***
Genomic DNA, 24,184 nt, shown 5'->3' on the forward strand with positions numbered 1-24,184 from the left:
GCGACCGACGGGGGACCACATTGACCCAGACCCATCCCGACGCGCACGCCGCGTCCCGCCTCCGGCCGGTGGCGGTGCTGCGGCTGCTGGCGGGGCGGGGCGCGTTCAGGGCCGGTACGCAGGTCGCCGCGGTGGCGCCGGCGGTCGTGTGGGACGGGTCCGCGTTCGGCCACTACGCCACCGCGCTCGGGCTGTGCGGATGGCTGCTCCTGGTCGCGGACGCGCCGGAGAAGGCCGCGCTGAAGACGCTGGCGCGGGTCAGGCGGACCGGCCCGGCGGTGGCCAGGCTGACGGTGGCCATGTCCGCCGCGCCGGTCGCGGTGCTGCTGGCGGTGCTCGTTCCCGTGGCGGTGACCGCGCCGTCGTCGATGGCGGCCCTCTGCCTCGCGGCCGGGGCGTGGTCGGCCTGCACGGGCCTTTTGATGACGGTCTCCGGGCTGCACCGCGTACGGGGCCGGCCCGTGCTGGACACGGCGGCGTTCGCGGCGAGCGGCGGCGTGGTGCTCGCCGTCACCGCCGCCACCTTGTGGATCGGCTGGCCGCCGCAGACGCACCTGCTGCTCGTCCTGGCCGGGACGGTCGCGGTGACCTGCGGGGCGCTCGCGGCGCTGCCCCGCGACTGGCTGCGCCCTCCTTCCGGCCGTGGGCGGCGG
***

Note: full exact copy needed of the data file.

Genomic DNA, 24,184 nt, shown 5'->3' on the forward strand with positions numbered 1-24,184 from the left:
GCGACCGACGGGGGACCACATTGACCCAGACCCATCCCGACGCGCACGCCGCGTCCCGCCTCCGGCCGGTGGCGGTGCTGCGGCTGCTGGCGGGGCGGGGCGCGTTCAGGGCCGGTACGCAGGTCGCCGCGGTGGCGCCGGCGGTCGTGTGGGACGGGTCCGCGTTCGGCCACTACGCCACCGCGCTCGGGCTGTGCGGATGGCTGCTCCTGGTCGCGGACGCGCCGGAGAAGGCCGCGCTGAAGACGCTGGCGCGGGTCAGGCGGACCGGCCCGGCGGTGGCCAGGCTGACGGTGGCCATGTCCGCCGCGCCGGTCGCGGTGCTGCTGGCGGTGCTCGTTCCCGTGGCGGTGACCGCGCCGTCGTCGATGGCGGCCCTCTGCCTCGCGGCCGGGGCGTGGTCGGCCTGCACGGGCCTTTTGATGACGGTCTCCGGGCTGCACCGCGTACGGGGCCGGCCCGTGCTGGACACGGCGGCGTTCGCGGCGAGCGGCGGCGTGGTGCTCGCCGTCACCGCCGCCACCTTGTGGATCGGCTGGCCGCCGCAGACGCACCTGCTGCTCGTCCTGGCCGGGACGGTCGCGGTGACCTGCGGGGCGCTCGCGGCGCTGCCCCGCGACTGGCTGCGCCCTCCTTCCGGCCGTGGGCGGCGG